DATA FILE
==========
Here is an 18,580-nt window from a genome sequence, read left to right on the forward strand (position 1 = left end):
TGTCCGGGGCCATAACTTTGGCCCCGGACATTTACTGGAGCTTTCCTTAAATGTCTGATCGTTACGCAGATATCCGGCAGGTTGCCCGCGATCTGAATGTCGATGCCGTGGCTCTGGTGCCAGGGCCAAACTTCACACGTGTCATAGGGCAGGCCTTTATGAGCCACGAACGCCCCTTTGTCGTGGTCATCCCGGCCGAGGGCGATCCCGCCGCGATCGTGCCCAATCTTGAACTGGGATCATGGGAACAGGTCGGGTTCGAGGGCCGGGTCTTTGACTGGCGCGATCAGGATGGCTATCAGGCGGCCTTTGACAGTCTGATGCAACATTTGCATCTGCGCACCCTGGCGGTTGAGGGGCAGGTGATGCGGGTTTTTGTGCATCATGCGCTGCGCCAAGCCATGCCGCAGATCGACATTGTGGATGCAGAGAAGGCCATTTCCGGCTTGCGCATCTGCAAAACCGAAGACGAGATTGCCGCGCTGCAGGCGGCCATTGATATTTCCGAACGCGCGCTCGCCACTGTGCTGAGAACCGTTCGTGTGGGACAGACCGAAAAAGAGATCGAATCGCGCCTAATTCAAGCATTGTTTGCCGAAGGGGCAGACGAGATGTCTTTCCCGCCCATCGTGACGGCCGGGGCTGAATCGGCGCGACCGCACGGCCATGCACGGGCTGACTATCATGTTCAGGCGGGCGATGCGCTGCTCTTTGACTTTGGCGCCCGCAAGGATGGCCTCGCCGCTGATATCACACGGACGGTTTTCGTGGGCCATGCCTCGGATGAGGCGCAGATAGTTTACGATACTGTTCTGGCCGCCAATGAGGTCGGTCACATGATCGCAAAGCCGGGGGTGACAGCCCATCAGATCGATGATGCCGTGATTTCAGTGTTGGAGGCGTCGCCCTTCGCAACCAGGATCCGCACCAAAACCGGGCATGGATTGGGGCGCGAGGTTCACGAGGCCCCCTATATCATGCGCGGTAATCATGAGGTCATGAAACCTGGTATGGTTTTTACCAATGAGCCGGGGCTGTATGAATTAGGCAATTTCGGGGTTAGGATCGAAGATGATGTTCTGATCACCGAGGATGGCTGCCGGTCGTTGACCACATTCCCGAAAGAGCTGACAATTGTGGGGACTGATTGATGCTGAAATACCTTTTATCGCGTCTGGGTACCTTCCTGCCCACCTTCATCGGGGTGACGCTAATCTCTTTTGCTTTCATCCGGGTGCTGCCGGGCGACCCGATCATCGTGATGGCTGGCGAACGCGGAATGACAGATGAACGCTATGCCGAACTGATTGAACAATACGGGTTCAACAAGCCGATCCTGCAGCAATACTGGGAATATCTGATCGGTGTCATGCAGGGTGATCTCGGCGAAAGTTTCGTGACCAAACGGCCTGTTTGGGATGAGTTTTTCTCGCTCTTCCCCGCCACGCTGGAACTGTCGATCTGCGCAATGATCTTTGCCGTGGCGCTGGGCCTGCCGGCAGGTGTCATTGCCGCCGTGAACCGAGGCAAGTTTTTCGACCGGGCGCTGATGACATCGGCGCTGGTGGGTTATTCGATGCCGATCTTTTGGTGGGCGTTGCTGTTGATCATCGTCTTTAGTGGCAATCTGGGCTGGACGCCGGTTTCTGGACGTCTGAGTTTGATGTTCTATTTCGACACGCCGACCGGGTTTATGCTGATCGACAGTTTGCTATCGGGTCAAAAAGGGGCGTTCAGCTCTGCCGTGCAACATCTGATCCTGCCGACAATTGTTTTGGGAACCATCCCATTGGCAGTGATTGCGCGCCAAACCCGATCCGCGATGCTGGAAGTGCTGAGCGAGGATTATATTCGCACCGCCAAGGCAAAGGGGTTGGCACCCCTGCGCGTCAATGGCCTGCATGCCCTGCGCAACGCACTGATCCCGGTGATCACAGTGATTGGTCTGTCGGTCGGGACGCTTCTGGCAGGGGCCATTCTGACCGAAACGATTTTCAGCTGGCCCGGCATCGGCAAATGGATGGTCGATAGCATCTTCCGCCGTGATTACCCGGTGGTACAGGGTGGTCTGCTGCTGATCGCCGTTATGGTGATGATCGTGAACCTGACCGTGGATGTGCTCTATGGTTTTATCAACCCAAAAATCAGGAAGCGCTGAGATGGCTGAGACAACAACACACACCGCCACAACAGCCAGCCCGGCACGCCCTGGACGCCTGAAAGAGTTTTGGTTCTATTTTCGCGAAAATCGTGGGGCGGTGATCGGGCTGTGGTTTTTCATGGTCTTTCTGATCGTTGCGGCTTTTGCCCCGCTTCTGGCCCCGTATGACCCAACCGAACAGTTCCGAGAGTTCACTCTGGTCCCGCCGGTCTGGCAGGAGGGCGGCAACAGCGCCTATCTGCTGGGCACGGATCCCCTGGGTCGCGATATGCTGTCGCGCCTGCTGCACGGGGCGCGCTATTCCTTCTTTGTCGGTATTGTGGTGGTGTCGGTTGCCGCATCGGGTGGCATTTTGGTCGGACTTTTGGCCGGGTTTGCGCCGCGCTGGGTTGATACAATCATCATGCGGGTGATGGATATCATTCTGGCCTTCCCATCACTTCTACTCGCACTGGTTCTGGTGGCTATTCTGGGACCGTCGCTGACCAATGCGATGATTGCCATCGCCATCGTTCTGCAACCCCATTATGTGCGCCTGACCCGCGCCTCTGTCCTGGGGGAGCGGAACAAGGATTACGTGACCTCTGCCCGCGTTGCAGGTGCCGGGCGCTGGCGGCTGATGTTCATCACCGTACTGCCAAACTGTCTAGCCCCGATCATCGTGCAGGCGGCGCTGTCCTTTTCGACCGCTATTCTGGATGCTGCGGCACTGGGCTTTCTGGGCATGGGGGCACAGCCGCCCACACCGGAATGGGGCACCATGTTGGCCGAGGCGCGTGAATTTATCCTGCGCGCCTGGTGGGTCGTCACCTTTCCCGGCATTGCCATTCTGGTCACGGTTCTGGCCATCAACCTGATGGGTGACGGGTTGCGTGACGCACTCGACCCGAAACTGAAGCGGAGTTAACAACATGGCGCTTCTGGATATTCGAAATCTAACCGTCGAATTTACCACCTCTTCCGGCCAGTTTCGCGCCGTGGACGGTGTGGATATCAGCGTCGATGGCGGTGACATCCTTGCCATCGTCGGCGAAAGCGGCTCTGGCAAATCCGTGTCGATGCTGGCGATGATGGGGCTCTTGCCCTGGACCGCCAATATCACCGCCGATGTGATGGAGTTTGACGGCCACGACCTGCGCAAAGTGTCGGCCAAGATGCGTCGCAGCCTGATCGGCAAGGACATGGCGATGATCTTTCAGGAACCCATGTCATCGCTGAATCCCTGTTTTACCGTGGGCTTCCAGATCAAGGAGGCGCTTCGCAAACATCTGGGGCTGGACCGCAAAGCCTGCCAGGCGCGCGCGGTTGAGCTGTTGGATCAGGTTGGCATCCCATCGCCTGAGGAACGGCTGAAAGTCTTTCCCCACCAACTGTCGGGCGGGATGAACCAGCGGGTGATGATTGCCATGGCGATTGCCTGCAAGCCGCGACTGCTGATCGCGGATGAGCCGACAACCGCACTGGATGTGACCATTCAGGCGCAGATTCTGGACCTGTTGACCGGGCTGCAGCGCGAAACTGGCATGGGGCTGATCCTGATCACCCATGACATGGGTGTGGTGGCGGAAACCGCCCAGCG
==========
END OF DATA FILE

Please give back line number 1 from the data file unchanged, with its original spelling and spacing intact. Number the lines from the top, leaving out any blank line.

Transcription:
Here is an 18,580-nt window from a genome sequence, read left to right on the forward strand (position 1 = left end):